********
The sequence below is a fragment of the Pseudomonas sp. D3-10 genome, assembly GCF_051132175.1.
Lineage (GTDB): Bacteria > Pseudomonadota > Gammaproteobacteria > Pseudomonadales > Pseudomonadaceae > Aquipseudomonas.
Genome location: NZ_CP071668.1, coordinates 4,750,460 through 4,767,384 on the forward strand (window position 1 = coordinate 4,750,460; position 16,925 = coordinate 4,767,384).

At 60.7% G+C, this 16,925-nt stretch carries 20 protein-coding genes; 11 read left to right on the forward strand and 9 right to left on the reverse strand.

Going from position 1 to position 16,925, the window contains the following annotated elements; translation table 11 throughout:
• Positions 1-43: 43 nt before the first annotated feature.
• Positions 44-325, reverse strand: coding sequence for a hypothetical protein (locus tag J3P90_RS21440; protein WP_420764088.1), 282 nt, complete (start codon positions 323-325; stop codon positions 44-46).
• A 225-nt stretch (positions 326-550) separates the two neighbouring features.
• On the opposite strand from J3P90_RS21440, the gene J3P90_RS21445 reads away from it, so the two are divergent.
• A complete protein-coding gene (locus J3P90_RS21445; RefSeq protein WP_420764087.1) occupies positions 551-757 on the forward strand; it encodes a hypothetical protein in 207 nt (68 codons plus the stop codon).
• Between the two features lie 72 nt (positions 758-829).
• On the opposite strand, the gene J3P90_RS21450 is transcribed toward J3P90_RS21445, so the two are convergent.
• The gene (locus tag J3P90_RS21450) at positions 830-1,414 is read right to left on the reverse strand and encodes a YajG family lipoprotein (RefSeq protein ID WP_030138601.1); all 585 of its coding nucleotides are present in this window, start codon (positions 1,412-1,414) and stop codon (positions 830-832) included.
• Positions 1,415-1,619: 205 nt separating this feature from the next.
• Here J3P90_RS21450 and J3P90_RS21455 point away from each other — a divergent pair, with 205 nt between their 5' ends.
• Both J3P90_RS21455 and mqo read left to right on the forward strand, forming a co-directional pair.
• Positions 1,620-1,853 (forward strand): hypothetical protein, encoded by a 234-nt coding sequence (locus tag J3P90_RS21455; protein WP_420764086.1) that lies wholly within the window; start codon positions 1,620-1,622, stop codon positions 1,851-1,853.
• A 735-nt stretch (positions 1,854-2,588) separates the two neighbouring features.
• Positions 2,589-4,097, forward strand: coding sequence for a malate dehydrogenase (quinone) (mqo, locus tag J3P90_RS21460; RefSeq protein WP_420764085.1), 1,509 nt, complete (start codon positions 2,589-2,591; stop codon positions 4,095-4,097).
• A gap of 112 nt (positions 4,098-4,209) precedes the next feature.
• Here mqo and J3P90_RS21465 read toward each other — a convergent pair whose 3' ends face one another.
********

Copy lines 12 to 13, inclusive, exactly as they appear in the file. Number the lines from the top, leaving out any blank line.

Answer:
• On the opposite strand, the gene J3P90_RS21450 is transcribed toward J3P90_RS21445, so the two are convergent.
• The gene (locus tag J3P90_RS21450) at positions 830-1,414 is read right to left on the reverse strand and encodes a YajG family lipoprotein (RefSeq protein ID WP_030138601.1); all 585 of its coding nucleotides are present in this window, start codon (positions 1,412-1,414) and stop codon (positions 830-832) included.